British Journal of Clinical Psychology

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Volume 24 Issue 4 (November 1985), Pages 225-304

Dealing with embarrassing events: Socially anxious and non‐socially anxious groups compared (pages 281-288)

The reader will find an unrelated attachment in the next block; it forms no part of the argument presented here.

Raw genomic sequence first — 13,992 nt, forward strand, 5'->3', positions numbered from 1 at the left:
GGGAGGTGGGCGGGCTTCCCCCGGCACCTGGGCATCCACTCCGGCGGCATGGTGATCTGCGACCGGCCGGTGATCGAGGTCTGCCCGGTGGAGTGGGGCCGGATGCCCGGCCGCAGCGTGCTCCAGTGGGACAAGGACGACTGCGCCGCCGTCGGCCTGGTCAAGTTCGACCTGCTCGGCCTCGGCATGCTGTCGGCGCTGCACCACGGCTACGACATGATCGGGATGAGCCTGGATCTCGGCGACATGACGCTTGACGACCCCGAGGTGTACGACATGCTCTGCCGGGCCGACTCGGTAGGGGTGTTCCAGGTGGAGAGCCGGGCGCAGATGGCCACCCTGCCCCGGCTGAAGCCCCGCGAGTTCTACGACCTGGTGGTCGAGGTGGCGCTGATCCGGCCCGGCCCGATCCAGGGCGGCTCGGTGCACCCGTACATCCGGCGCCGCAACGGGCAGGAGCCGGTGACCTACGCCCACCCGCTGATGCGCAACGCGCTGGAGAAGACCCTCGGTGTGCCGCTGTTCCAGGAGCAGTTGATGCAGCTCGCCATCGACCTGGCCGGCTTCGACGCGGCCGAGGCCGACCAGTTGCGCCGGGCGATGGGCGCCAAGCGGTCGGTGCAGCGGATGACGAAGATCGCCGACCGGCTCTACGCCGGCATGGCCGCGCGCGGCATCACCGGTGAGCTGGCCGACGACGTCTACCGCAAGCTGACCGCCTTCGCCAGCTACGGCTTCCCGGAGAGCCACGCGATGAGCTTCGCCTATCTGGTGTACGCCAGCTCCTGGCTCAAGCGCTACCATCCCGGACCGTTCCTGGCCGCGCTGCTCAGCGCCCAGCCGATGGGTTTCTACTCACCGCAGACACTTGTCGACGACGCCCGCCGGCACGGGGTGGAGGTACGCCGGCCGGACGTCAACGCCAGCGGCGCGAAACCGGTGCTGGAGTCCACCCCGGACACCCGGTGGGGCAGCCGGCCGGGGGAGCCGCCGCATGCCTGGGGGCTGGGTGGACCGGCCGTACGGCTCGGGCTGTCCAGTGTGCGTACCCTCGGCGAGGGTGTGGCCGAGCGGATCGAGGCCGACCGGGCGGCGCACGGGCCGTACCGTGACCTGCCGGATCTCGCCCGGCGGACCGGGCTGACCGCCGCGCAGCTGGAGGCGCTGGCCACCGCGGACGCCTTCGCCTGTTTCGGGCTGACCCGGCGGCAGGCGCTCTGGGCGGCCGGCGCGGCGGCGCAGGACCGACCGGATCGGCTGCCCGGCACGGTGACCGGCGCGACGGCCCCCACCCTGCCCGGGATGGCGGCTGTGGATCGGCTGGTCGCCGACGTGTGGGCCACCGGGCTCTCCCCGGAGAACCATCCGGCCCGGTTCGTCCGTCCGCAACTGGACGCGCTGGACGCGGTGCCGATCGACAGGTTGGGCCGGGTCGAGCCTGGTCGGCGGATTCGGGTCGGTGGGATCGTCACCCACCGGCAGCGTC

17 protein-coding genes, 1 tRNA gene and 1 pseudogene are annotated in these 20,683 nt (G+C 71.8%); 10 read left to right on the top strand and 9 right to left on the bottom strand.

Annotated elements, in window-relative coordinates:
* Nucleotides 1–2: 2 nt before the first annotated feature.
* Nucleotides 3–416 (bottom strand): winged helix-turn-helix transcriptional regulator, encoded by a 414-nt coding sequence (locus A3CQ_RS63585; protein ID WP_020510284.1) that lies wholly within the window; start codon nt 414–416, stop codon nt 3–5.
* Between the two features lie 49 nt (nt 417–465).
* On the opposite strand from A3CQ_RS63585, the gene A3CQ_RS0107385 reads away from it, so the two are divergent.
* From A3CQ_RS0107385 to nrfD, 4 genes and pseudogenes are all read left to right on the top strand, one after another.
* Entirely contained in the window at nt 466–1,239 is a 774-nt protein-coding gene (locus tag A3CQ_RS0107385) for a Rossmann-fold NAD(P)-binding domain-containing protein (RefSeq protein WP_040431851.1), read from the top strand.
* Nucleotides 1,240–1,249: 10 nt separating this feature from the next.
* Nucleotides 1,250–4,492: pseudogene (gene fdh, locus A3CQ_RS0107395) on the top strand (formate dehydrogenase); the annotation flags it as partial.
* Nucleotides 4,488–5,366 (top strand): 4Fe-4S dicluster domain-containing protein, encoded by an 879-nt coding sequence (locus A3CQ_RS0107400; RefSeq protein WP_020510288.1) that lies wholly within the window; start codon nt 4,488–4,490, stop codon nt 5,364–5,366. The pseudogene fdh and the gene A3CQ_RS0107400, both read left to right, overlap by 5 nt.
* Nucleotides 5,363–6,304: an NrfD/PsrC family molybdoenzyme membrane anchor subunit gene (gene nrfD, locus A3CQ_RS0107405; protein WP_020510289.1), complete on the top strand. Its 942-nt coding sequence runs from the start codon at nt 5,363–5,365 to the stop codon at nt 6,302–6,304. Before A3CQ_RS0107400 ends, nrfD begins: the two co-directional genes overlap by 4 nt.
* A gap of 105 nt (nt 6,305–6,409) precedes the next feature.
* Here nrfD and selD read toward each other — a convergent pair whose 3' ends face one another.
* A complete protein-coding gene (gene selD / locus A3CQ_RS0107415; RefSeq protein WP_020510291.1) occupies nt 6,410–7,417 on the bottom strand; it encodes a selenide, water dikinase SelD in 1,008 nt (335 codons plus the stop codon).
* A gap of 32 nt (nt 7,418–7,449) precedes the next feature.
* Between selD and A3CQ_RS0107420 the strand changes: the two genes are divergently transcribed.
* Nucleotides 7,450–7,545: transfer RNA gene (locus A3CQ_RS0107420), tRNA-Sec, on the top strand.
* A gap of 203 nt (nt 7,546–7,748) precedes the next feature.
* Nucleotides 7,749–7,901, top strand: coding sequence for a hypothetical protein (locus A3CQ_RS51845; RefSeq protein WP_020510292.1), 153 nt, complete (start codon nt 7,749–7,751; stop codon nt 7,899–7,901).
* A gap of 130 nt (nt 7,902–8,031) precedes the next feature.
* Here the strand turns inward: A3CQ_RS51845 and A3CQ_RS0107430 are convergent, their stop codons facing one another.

This study examined potential differences between a clinically socially anxious group and a non‐socially anxious control group in dealing with embarrassing events. Six scenarios of embarrassing events each paired with a method of coping with that event were presented to the two groups of subjects. Both groups evaluated their confidence in their ability to deal with each situation, described how they might actually deal with them (prior to reading the given method) and rated how well others might deal with each episode. There was little difference between the two groups in self‐reported techniques for dealing with each episode, but clinically socially anxious patients, when compared to non‐socially anxious controls, underestimated parameters of their own performance and overestimated the ability of others to deal with embarrassment. The implications of these results for clinical intervention are discussed.

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